Lose your wallet, cease to exist

Imagine losing your wallet, along with all your identification. Replacing it has always been a pain.

Now, thanks to Real-ID, replacing your driver’s license or state ID card can be literally impossible. That’s because, under the new requirements, you can’t get a replacement state-issued ID card without proof of your social security number— and you can’t get a social security card without a state-issued picture ID.

If you don’t have a birth certificate, things are even worse. Apparently none of the great minds who devised Real-ID made any provision for those who lose ID or don’t have a birth certificate (like some Native Americans or the elderly.)

PS You should not carry your Social Security Card in your wallet. I’m making scans of our drivers licenses, passports, and SSN cards. Perhaps if our ID was lost, such scans might help show who we are – as we travel towards our all-surveillance all-the-time government.


  1. Note that in many rural areas, as well as on reservations, there are still folks alive today who were born at home and don’t HAVE birth certificates.

    And though you shouldn’t carry your social security card in your wallet, you’ll need to have it with you to get a job, apply for ID, open a bank account, or any of a number of other basic tasks, thanks to ridiculously intrusive post-9-11 security laws. So it’s no wonder so many people DO carry their social security card in their wallet.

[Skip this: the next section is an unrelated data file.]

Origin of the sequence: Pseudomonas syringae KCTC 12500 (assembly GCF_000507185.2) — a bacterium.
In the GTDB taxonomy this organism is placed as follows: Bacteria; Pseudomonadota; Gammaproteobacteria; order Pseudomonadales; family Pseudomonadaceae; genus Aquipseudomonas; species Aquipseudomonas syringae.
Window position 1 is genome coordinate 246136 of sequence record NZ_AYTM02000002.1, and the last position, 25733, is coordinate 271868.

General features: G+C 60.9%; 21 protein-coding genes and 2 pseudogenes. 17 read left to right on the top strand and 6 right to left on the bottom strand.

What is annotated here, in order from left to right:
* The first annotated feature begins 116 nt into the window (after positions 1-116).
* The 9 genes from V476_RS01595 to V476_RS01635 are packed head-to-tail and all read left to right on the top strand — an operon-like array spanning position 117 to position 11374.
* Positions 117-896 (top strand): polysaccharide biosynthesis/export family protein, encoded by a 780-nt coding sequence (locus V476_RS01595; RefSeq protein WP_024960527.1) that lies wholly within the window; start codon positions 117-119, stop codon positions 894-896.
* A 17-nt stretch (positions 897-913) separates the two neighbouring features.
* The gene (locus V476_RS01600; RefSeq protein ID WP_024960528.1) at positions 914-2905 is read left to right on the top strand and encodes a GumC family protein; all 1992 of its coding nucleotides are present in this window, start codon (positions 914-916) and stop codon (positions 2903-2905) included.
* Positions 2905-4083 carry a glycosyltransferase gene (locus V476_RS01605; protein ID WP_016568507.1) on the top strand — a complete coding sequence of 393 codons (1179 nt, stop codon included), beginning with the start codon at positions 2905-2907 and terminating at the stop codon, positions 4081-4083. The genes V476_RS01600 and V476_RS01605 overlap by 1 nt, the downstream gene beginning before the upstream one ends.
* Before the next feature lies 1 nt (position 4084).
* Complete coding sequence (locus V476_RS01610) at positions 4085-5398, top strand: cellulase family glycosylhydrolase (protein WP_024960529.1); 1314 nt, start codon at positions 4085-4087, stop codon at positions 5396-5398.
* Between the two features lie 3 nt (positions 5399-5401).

Do we really believe this is about preventing terrorism? I don’t. The legislation is aimed at U.S. citizens and residents– the security holes where foreigners are concerned are big enough to drive an explosives-laden truck through.

  2. When I travel always keep a poto-copy of my passport with me, in a separate location from my actual passport. I also keep an electronic copy on-line on my web site in a password protected area, so that if I need to I can log in remotely and print a copy, worst case.

    I have scan and copies of all such documents, and carry photo-copies of all documents except my drivers license (which I do have a copy of, both at home, and in a spare wallet in the car. Most places (banks, jobs, etc) will accept a photo-copy of your SS card. The few that don’t are those that generate such items themselves (like DMV and passport offices).

    This is another good reason to get a passport, even if you don’t plan on going out of country. I can be useful if you need to go somewhere in an emergency, and it’s another form of photo ID, which is almost universally accepted, inside and outside of the US.

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